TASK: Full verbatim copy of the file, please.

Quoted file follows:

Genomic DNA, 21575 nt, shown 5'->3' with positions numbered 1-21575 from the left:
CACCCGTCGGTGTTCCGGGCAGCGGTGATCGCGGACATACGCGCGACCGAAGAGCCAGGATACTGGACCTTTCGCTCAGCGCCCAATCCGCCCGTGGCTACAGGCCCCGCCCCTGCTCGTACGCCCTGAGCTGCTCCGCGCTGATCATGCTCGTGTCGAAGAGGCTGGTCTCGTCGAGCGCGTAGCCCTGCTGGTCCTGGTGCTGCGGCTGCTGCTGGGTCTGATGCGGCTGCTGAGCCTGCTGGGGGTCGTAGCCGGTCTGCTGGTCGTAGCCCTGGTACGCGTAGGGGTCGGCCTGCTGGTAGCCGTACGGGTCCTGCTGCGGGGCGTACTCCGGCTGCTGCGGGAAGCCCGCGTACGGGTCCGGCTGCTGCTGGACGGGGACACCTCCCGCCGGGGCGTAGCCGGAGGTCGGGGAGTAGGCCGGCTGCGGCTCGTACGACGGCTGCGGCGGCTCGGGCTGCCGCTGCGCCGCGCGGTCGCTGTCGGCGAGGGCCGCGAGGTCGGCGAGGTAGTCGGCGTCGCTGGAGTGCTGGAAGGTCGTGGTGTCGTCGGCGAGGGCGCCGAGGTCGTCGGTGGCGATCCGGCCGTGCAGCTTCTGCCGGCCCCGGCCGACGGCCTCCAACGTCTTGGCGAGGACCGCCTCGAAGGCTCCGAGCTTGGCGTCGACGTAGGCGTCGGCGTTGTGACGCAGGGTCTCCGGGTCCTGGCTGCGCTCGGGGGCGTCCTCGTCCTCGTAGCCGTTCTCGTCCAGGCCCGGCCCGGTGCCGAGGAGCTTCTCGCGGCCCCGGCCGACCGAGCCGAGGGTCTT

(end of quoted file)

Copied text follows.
Genomic DNA, 21575 nt, shown 5'->3' with positions numbered 1-21575 from the left:
CACCCGTCGGTGTTCCGGGCAGCGGTGATCGCGGACATACGCGCGACCGAAGAGCCAGGATACTGGACCTTTCGCTCAGCGCCCAATCCGCCCGTGGCTACAGGCCCCGCCCCTGCTCGTACGCCCTGAGCTGCTCCGCGCTGATCATGCTCGTGTCGAAGAGGCTGGTCTCGTCGAGCGCGTAGCCCTGCTGGTCCTGGTGCTGCGGCTGCTGCTGGGTCTGATGCGGCTGCTGAGCCTGCTGGGGGTCGTAGCCGGTCTGCTGGTCGTAGCCCTGGTACGCGTAGGGGTCGGCCTGCTGGTAGCCGTACGGGTCCTGCTGCGGGGCGTACTCCGGCTGCTGCGGGAAGCCCGCGTACGGGTCCGGCTGCTGCTGGACGGGGACACCTCCCGCCGGGGCGTAGCCGGAGGTCGGGGAGTAGGCCGGCTGCGGCTCGTACGACGGCTGCGGCGGCTCGGGCTGCCGCTGCGCCGCGCGGTCGCTGTCGGCGAGGGCCGCGAGGTCGGCGAGGTAGTCGGCGTCGCTGGAGTGCTGGAAGGTCGTGGTGTCGTCGGCGAGGGCGCCGAGGTCGTCGGTGGCGATCCGGCCGTGCAGCTTCTGCCGGCCCCGGCCGACGGCCTCCAACGTCTTGGCGAGGACCGCCTCGAAGGCTCCGAGCTTGGCGTCGACGTAGGCGTCGGCGTTGTGACGCAGGGTCTCCGGGTCCTGGCTGCGCTCGGGGGCGTCCTCGTCCTCGTAGCCGTTCTCGTCCAGGCCCGGCCCGGTGCCGAGGAGCTTCTCGCGGCCCCGGCCGACCGAGCCGAGGGTCTT